Repeated Measurements of Markers of Autonomic Tone Over a Training Season in Eventing Horses

    loading  Checking for direct PDF access through Ovid


Autonomic nervous system tone varies with fitness, training, and conditions such as cardiac disease, hypertension, or overtraining. Normal values of autonomic tone markers and changes over a competition season are incompletely described in eventing horses. The objectives of this study were to describe normal values and changes over a competition season of markers of autonomic tone in competing eventing horses. These values were measured in conjunction with previously reported variables to monitor training and compared with non-competing breed-matched controls. Heart rate variability (HRV), non-invasive blood pressure, splenic volume, pre- and post-exercise hematocrit and cortisol, standardized exercise tests (SETs), and muscle enzyme activities were measured preseason (T1), midseason (T2), and at the peak and/or end of the competition season (T3) in eventing and control horses. Heart rate variability was lower (P < .05) at all times and post-exercise cortisol lower at T2 and T3 in eventing horses compared with controls. Heart rate variability and post-exercise cortisol did not change over the season in any group. Eventers had higher fitness levels during SETs than controls. Non-invasive blood pressure, splenic volume, hematocrit, pre-exercise cortisol, muscle enzyme activities, and weight were not significantly different between groups and did not change over the season. The lower HRV in competing eventers suggests a lower parasympathetic and/or higher sympathetic tone in this group. A lower post-exercise cortisol suggests a decreased stress response in eventers to the SET. Non-invasive blood pressure, splenic volume, and resting or post-exercise hematocrit did not detect differences or changes in autonomic tone in this population.HighlightsMarkers of autonomic tone were repeatedly measured in eventers.Eventing horses had significantly lower heart rate variability than control horses.Eventing horses had a lower postexercise cortisol.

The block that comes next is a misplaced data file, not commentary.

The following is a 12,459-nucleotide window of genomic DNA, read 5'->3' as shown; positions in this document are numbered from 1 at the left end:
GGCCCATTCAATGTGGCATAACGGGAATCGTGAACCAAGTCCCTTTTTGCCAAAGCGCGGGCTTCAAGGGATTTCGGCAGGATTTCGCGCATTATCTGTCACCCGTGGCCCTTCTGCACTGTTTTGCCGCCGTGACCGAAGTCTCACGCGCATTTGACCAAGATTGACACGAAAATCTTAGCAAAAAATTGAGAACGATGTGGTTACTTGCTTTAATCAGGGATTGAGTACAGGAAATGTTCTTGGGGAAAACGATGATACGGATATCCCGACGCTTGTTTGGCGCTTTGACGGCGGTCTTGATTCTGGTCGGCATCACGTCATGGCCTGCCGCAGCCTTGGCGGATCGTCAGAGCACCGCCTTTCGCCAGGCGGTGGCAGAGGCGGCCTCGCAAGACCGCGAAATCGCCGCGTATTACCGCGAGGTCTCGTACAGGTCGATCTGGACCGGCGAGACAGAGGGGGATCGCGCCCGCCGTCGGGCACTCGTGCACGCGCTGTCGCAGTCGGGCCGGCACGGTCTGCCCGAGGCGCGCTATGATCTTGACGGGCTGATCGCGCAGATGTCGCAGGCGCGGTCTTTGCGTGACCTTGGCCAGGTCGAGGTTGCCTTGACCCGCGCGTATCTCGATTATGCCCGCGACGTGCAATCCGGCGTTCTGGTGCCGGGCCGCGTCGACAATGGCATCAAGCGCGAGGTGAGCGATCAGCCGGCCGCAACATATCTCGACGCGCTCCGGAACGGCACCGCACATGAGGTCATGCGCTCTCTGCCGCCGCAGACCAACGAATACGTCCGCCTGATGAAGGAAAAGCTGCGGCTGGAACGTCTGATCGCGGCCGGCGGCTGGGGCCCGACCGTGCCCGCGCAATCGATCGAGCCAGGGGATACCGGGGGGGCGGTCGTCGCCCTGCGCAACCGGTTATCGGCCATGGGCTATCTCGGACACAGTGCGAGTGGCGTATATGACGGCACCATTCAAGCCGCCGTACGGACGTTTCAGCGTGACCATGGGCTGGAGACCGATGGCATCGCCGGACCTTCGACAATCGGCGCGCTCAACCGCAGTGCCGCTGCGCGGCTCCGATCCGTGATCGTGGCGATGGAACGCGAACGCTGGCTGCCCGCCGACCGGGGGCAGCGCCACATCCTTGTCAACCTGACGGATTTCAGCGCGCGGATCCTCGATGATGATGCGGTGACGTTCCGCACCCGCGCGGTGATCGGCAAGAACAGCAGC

loading  Loading Related Articles